How to improve your digital safety while working remotely

With more countries announcing a state of emergency in response to the novel Coronavirus (COVID-19) pandemic, organizations have begun adopting “work from home” policies. The number of organizations taking this approach will likely increase going forward and users and organizations must pay attention to their digital safety while working from home.

While working from home, team members are using different internet connections, different internet service providers (ISPs), many devices, and various platforms. Therefore, everyone should take precautions to minimize the chances of any potential breach.

In addition to washing your hands and disinfecting everything you use during the day (including your phones and laptops!), you should disinfect your device from digital viruses and keep it clean from malwares. Here are some tips:

  • Check with your ISP: Is it licensed? Does it protect your privacy? (In recent research conducted by SMEX, we found that out of 114 licensed ISPs in Lebanon, only 39 have a website and only 3 publish privacy policies and terms of service online).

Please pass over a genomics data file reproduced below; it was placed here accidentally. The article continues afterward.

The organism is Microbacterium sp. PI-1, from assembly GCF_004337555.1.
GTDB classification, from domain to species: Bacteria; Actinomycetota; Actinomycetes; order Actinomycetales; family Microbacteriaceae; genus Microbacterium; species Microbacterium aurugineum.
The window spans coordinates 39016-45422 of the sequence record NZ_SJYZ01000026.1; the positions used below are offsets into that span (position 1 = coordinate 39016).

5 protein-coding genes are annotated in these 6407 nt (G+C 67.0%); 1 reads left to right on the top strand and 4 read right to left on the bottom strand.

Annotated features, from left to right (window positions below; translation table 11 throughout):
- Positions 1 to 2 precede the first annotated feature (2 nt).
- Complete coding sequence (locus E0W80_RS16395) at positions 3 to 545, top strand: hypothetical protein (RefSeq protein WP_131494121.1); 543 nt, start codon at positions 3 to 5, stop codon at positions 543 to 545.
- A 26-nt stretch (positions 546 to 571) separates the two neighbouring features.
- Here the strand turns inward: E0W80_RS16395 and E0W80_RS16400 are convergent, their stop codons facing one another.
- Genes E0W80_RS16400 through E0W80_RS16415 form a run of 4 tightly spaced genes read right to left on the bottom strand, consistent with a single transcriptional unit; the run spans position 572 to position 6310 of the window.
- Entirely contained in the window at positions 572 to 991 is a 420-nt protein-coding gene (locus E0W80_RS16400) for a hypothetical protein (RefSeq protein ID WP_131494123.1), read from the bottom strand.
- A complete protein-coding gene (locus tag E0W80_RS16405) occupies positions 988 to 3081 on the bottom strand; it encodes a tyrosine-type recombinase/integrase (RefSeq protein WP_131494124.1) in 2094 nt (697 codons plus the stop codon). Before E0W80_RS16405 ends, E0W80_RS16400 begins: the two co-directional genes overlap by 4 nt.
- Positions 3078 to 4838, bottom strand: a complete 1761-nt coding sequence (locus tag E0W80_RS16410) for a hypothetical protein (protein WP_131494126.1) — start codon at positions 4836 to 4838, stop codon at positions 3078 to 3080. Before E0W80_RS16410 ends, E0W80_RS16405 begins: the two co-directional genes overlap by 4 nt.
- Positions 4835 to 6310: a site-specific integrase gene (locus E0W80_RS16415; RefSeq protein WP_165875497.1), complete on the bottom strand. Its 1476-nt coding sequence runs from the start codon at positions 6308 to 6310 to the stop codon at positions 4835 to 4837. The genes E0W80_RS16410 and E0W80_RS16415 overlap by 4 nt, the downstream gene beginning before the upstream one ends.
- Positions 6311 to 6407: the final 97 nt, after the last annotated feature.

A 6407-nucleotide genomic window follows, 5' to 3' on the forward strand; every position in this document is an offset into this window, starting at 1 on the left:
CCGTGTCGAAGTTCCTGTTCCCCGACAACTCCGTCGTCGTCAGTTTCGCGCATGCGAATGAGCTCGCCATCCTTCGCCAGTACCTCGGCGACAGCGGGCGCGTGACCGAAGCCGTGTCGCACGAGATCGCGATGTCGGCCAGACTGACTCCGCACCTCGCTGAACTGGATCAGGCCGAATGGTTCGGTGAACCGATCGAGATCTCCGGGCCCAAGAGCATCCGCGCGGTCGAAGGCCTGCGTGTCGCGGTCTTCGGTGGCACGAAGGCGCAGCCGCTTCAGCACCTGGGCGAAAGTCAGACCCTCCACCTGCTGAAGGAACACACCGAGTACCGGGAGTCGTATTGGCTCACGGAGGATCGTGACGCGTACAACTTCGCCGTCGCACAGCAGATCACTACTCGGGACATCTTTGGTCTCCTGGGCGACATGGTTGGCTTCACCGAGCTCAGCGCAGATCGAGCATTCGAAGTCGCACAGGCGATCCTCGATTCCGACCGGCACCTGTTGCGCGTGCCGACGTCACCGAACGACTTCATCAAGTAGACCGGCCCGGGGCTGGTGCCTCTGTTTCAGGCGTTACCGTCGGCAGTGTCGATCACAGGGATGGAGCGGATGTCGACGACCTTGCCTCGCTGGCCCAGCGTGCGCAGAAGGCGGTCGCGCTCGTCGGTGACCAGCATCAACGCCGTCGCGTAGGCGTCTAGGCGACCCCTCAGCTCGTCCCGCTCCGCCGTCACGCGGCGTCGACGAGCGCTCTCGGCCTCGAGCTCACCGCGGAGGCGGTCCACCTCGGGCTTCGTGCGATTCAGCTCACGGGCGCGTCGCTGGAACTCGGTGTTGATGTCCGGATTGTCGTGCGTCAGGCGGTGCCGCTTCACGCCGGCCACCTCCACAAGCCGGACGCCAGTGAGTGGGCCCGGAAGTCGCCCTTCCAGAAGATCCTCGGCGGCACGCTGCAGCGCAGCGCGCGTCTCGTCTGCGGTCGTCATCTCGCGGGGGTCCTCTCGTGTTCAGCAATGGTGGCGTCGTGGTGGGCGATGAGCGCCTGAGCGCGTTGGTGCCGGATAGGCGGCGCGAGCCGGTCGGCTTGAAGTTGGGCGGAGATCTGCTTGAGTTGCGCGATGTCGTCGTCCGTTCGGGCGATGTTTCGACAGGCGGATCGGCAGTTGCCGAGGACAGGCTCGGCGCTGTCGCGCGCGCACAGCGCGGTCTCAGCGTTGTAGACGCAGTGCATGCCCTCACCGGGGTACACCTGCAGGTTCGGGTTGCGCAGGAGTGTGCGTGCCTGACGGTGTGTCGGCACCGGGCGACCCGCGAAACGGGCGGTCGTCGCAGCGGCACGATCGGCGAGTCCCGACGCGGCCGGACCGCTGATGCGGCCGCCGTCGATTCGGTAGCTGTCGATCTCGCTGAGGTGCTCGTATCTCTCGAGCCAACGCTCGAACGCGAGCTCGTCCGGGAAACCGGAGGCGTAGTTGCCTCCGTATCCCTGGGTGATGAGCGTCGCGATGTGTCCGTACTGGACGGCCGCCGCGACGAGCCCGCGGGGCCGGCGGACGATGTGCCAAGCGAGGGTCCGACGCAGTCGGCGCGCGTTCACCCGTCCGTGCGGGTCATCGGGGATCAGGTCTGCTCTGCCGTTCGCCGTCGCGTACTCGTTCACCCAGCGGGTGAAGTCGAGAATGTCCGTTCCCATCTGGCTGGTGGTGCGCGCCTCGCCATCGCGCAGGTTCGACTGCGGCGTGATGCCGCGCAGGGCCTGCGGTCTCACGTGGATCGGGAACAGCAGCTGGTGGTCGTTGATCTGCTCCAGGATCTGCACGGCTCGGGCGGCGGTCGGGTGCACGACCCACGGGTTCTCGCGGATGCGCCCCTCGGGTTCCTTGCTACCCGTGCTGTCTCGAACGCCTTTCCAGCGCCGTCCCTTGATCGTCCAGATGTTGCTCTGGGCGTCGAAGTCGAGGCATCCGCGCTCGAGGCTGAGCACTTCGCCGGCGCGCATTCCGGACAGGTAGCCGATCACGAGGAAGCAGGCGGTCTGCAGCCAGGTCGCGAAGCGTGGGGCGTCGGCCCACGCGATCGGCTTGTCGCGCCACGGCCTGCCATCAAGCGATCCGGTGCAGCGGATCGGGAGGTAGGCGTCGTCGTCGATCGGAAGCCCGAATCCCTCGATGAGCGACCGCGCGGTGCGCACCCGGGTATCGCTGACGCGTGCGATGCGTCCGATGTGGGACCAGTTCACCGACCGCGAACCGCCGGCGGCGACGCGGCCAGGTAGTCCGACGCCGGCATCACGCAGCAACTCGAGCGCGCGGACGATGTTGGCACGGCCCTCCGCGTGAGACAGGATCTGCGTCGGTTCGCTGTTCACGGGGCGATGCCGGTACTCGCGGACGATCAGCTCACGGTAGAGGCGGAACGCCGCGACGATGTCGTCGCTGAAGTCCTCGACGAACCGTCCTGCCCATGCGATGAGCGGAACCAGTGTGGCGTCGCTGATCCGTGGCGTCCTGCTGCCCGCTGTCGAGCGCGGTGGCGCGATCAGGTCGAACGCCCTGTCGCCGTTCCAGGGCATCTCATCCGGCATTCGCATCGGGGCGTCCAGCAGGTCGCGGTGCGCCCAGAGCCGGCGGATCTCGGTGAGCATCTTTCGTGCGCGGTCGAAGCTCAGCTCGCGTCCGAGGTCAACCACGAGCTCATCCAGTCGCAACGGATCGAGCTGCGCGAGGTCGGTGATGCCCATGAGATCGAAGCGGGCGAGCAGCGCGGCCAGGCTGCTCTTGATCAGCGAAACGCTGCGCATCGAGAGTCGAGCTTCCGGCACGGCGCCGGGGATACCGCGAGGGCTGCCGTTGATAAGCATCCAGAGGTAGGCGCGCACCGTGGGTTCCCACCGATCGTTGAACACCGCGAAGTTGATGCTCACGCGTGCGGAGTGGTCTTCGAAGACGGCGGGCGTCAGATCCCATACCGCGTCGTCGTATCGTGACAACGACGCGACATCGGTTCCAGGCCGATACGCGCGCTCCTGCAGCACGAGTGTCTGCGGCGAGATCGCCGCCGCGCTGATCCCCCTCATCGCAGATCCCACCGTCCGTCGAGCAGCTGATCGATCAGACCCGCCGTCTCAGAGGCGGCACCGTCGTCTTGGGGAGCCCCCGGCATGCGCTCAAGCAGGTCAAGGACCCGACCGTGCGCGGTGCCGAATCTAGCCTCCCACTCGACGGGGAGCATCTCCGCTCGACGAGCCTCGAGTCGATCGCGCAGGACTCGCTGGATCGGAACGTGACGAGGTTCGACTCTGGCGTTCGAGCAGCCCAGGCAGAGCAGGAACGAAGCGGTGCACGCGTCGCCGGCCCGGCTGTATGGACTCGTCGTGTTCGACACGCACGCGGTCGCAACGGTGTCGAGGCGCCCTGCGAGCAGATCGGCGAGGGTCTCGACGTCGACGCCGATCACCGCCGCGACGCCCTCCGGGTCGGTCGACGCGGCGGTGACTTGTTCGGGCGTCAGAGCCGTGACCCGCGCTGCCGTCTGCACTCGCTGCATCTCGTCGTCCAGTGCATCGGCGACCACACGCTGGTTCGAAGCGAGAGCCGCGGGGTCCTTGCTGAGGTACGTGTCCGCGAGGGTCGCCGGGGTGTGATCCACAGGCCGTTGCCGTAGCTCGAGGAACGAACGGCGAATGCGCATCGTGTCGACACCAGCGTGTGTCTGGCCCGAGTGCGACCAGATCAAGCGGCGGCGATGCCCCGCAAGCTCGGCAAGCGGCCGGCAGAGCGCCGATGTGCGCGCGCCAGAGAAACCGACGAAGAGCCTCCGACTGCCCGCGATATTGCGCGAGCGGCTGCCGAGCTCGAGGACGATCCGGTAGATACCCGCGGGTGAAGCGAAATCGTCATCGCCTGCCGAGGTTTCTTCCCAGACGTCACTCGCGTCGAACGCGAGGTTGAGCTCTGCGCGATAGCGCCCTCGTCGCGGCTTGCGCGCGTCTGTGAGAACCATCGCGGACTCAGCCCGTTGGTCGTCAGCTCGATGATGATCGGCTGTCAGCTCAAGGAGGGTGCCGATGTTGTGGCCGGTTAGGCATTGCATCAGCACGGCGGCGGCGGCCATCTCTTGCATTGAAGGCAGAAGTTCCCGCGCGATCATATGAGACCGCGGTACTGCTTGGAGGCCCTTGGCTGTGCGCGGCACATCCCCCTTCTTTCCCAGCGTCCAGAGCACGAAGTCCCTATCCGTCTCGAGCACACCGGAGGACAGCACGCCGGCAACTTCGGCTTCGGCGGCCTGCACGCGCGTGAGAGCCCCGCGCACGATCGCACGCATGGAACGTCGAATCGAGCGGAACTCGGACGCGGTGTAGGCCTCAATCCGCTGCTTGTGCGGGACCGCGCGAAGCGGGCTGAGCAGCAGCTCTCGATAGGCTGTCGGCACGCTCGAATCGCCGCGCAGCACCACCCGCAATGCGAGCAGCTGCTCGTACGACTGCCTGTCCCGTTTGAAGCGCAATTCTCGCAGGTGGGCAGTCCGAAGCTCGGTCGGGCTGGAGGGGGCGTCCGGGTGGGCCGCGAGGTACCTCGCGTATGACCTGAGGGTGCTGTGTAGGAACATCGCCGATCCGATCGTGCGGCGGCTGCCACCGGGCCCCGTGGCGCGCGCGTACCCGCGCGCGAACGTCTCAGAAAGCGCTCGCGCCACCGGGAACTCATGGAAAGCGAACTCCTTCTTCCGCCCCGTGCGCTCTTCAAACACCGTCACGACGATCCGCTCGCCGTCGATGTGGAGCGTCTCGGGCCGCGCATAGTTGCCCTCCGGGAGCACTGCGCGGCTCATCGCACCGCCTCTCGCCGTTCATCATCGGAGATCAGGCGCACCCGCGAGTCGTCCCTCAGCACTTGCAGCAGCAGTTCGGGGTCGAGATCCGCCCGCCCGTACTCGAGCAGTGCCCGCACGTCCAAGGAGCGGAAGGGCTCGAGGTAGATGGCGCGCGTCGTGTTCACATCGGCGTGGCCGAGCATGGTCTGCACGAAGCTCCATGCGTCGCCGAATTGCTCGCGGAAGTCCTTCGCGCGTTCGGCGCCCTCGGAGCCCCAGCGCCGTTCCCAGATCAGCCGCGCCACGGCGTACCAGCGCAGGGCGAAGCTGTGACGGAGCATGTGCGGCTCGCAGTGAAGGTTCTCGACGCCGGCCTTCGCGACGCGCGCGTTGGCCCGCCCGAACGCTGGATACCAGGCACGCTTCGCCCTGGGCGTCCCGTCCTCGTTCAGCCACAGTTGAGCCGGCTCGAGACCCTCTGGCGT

• Use a trusted VPN to prevent anyone from breaching your internet packets, especially if your ISP is unlicensed.
  • Use a strong passphrase for routers, modems, and any devices you use, especially your phone, laptop, and even the laptop’s hard drive.
  • Use a password manager, like Bitwarden, to create and manage strong passwords and passphrases. You can create a special account for your own use or your team’s use.
  • Use a different laptop for work, if possible, and don’t put any personal information on the device you use for work.
  • Use antivirus software such as AVG and Avast, and Malwarebytes to protect against malware. Always update your antivirus, other applications, and your operating system.
  • Do not click on any strange links you receive – even from your colleagues. Always ensure the safety of the links you open, especially those related to work. You can use Virustotal to scan your links safely.
  • For online meetings, you can use the open source Jitsi platform and other applications that don’t require you to register an email or phone number before using them.
  • For messaging, use secure chat applications such as Signal and Wire.

Abed Kataya, Digital Content Manager

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Abed Kataya

Digital Content Manager at SMEX. Digital safety trainer and freelance journalist. Interested in technology, economics and entrepreneurship. Follow him on Twitter @kataya_abd.